Forum: Ruby Re: ODBA 1.0.2

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Michael F. (Guest)
on 2006-02-07 15:36
(Received via mailing list)
Hey Hannes,

Really interesting work, but I'm not sure, but your approach reminds me
of Og
- are you aware of that and could you give a short summary of the
differences
between them?
you can find Og at http://www.nitrohq.com/view/Og

~~~~manveru

Am Tuesday 07 February 2006 20:35 schrieb Hannes W.:
Hannes W. (Guest)
on 2006-02-07 16:22
(Received via mailing list)
Hi Michael

> Really interesting work, but I'm not sure, but your approach reminds me of Og
> - are you aware of that and could you give a short summary of the differences
> between them?
> you can find Og at http://www.nitrohq.com/view/Og

thanks, I had in fact heard of Og, but did not know exactly what it did.
I think the main difference between ODBA and any ORM (Object
Relational Mapping) - such as Og - is that ODBA isn't really an ORM.
The main differences, as far as I can see are:
- Where a good ORM will create and update a Database Schema according
to the known mapped classes (and with a less automated one you have to
do the job manually), ODBA does not change the database Schema, except
when creating or dropping an index.
- In a ORM, each attribute of an object needs to be stored in a Field
with a defined and static Type. In ODBA, dynamic typing is preserved.

The reason for this is that ODBA stores entire Objects in a
deconnected and marshalled form, leveraging the strengths of whichever
Marshaller (I've tried Marshal and YAML) is used.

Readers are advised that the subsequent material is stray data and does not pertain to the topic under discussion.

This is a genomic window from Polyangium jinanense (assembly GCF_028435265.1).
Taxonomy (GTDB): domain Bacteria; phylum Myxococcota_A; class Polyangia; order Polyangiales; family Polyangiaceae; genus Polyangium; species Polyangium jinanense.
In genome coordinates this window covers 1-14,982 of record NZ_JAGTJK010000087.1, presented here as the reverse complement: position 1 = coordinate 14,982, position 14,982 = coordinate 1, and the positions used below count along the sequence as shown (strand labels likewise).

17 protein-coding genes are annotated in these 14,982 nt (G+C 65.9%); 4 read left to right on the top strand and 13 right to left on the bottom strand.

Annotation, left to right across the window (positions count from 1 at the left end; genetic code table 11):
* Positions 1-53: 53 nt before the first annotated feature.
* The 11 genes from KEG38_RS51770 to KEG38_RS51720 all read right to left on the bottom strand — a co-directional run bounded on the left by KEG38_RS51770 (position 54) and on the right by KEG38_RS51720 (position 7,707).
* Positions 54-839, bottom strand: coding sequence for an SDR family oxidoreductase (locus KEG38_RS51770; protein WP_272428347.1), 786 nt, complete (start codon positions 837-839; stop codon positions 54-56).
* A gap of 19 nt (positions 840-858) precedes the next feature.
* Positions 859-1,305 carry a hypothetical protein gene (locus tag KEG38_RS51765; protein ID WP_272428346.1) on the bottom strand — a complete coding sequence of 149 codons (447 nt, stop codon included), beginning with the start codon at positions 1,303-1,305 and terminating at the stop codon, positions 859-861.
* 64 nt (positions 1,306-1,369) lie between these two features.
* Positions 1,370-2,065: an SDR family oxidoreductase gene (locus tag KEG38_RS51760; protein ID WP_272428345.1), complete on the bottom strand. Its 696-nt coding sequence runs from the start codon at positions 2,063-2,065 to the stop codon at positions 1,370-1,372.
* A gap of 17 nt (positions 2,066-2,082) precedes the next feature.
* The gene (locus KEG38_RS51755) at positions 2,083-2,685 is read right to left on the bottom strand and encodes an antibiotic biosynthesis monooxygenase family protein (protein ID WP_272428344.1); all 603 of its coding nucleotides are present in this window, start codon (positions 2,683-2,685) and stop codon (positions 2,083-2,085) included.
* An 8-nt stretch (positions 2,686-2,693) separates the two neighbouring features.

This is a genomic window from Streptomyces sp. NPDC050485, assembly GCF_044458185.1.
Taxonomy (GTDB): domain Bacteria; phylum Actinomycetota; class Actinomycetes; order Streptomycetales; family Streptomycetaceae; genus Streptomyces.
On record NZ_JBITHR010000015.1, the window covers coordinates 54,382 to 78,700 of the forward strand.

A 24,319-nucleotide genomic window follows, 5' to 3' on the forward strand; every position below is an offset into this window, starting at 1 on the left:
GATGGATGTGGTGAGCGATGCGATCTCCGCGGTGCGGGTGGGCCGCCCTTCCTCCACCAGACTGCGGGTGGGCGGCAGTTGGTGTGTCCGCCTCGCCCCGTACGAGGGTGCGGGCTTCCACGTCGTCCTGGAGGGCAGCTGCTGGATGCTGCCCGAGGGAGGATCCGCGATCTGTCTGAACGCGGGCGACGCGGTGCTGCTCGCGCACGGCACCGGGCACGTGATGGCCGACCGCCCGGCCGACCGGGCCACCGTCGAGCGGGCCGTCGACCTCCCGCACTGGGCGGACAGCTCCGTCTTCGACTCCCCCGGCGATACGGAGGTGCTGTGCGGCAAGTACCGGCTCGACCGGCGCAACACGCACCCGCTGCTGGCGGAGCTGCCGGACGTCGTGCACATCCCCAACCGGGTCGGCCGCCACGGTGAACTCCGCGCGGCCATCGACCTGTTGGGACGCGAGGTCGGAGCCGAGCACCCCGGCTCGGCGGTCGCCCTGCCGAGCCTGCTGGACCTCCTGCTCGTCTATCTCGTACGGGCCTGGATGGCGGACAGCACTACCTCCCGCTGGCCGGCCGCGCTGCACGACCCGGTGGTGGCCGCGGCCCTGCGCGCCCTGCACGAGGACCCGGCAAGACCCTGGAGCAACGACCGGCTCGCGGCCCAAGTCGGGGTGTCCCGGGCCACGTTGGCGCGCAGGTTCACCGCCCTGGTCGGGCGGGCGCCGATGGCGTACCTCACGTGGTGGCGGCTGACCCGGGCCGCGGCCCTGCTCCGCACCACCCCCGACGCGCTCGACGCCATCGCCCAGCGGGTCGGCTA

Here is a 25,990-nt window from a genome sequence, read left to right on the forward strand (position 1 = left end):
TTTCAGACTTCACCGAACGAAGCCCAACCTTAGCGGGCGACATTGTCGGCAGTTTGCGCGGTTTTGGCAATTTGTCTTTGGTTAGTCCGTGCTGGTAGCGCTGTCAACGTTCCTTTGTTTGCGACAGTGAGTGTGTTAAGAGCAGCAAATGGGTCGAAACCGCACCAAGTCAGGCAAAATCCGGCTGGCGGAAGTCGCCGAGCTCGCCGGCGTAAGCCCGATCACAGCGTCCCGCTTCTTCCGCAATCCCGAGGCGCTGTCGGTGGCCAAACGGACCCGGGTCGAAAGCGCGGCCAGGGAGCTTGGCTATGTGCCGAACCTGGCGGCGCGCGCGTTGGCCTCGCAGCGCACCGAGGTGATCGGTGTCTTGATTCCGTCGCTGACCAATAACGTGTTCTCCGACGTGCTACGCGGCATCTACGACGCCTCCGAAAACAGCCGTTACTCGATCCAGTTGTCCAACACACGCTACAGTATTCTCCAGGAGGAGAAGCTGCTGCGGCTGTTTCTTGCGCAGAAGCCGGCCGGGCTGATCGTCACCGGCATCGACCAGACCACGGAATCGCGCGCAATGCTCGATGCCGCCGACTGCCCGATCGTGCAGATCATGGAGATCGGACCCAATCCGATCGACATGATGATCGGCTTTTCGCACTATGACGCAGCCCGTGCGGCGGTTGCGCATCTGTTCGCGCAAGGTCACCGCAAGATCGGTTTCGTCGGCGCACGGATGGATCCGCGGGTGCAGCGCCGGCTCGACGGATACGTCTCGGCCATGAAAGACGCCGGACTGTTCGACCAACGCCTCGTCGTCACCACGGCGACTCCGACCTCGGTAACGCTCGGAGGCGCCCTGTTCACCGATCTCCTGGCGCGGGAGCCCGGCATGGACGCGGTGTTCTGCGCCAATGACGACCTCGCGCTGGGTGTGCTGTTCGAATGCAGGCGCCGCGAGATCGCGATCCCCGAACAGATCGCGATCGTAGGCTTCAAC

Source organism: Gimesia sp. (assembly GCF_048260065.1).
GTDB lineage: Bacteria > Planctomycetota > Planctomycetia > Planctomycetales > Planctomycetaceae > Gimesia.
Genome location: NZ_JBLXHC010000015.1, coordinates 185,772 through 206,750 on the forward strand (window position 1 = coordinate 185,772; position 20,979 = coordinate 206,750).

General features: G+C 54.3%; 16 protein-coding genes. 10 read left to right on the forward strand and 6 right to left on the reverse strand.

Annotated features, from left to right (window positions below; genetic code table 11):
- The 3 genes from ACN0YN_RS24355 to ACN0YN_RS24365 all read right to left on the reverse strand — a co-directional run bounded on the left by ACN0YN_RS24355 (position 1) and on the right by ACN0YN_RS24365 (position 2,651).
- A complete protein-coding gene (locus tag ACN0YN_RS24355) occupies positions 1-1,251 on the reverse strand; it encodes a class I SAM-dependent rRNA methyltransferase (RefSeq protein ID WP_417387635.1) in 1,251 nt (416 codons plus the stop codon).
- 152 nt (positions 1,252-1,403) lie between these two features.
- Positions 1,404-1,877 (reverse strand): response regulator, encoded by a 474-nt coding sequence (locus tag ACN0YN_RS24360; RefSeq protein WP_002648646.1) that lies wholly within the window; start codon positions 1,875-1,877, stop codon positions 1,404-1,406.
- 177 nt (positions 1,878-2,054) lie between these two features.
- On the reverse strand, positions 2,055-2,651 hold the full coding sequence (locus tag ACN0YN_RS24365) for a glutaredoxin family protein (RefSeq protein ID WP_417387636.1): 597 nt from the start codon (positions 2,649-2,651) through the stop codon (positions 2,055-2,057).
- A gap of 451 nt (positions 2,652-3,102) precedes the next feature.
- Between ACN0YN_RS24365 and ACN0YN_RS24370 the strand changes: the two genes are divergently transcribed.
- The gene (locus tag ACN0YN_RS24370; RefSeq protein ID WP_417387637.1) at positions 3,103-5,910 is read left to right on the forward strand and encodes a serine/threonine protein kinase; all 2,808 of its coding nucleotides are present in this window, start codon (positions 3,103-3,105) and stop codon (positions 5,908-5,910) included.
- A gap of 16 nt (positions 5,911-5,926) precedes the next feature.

The Downside of this is obviously that using ODBA/Marshal and to a
lesser extent ODBA/YAML means subscribing to a lockin - i.e. not being
able to access the same data from a non-ruby application. And if
ad-hoc queries are needed, or data needs to be repaired manually etc.,
this can only be achieved through a ruby script (irb to the rescue!).

Did this answer your question?

All the best

Hannes
konsu (Guest)
on 2006-02-07 21:48
(Received via mailing list)
Hello,

this seems interesting. thanks for sharing it.

1. from your response to an earlier question it seems that odba stores
the
data in a form which is not "interpreteable" by the underlying storage
engine. for example, if the store is a sql database you won't be able to
write sql queries to search for objects with particular properties
unless
you read them from the database using your ruby layer. which means that
when
i need to search i have no choice but to read everything in to memory
and
then seach there. correct?

2. how do you store the objects in the store? is it some kind of textual
representation like xml?

thanks
konstantin
Hannes W. (Guest)
on 2006-02-07 22:13
(Received via mailing list)
Hi Konstantin

On 2/7/06, konsu <removed_email_address@domain.invalid> wrote:
> 1. from your response to an earlier question it seems that odba stores the
> data in a form which is not "interpreteable" by the underlying storage
> engine. for example, if the store is a sql database you won't be able to
> write sql queries to search for objects with particular properties unless
> you read them from the database using your ruby layer. which means that when
Correct.
> i need to search i have no choice but to read everything in to memory and
> then seach there. correct?
This is true in principle. You can however define Indices that
leverage the database engine's
search capabilities. I've put together some code-examples, in particular
http://dev.ywesee.com/wiki.php/ODBA/ConditionIndex and
http://dev.ywesee.com/wiki.php/ODBA/FulltextIndex


> 2. how do you store the objects in the store? is it some kind of textual
> representation like xml?
That depends on the Marshaller that is being used.
The default is the ruby Marshal module, with the resulting binary
string packed to base64 to prevent database interface errors.
I've also successfully tested using YAML as the Marshaller. Basically
any Object that supports load(String) and dump(Object) should work.

Cheers
Hannes
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